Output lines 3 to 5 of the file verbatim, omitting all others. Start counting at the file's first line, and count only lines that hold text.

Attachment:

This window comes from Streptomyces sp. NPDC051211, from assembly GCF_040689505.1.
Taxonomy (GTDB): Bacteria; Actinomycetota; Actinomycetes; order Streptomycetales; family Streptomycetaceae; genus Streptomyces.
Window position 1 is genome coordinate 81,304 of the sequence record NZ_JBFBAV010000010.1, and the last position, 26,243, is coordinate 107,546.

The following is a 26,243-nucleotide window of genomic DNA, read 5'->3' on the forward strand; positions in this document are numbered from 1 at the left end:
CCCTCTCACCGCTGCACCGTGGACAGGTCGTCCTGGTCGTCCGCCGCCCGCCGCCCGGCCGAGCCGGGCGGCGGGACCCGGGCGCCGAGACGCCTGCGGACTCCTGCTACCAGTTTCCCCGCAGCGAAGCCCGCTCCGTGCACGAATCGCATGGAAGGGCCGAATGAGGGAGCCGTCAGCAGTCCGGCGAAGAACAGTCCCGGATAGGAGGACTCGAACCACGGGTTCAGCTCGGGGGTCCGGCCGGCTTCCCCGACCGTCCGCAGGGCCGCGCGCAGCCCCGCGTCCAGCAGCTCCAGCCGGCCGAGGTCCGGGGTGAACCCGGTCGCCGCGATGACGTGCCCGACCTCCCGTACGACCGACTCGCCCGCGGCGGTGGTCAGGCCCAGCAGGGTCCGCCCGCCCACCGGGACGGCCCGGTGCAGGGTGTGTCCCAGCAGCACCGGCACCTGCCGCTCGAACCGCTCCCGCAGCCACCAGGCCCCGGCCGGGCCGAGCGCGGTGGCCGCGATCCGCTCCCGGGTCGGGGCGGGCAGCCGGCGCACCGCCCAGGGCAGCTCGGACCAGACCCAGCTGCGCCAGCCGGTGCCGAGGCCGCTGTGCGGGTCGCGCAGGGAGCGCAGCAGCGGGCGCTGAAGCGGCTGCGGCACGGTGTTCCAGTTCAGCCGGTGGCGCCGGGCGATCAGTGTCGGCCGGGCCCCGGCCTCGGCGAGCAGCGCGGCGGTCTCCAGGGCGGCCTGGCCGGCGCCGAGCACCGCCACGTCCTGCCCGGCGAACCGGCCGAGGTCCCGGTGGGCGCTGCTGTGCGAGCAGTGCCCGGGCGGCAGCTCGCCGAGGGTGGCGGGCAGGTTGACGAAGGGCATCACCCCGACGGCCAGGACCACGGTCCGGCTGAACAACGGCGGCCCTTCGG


Window position 1 is genome coordinate 81,304 of the sequence record NZ_JBFBAV010000010.1, and the last position, 26,243, is coordinate 107,546.

The following is a 26,243-nucleotide window of genomic DNA, read 5'->3' on the forward strand; positions in this document are numbered from 1 at the left end:
CCCTCTCACCGCTGCACCGTGGACAGGTCGTCCTGGTCGTCCGCCGCCCGCCGCCCGGCCGAGCCGGGCGGCGGGACCCGGGCGCCGAGACGCCTGCGGACTCCTGCTACCAGTTTCCCCGCAGCGAAGCCCGCTCCGTGCACGAATCGCATGGAAGGGCCGAATGAGGGAGCCGTCAGCAGTCCGGCGAAGAACAGTCCCGGATAGGAGGACTCGAACCACGGGTTCAGCTCGGGGGTCCGGCCGGCTTCCCCGACCGTCCGCAGGGCCGCGCGCAGCCCCGCGTCCAGCAGCTCCAGCCGGCCGAGGTCCGGGGTGAACCCGGTCGCCGCGATGACGTGCCCGACCTCCCGTACGACCGACTCGCCCGCGGCGGTGGTCAGGCCCAGCAGGGTCCGCCCGCCCACCGGGACGGCCCGGTGCAGGGTGTGTCCCAGCAGCACCGGCACCTGCCGCTCGAACCGCTCCCGCAGCCACCAGGCCCCGGCCGGGCCGAGCGCGGTGGCCGCGATCCGCTCCCGGGTCGGGGCGGGCAGCCGGCGCACCGCCCAGGGCAGCTCGGACCAGACCCAGCTGCGCCAGCCGGTGCCGAGGCCGCTGTGCGGGTCGCGCAGGGAGCGCAGCAGCGGGCGCTGAAGCGGCTGCGGCACGGTGTTCCAGTTCAGCCGGTGGCGCCGGGCGATCAGTGTCGGCCGGGCCCCGGCCTCGGCGAGCAGCGCGGCGGTCTCCAGGGCGGCCTGGCCGGCGCCGAGCACCGCCACGTCCTGCCCGGCGAACCGGCCGAGGTCCCGGTGGGCGCTGCTGTGCGAGCAGTGCCCGGGCGGCAGCTCGCCGAGGGTGGCGGGCAGGTTGACGAAGGGCATCACCCCGACGGCCAGGACCACGGTCCGGCTGAACAACGGCGGCCCTTCGG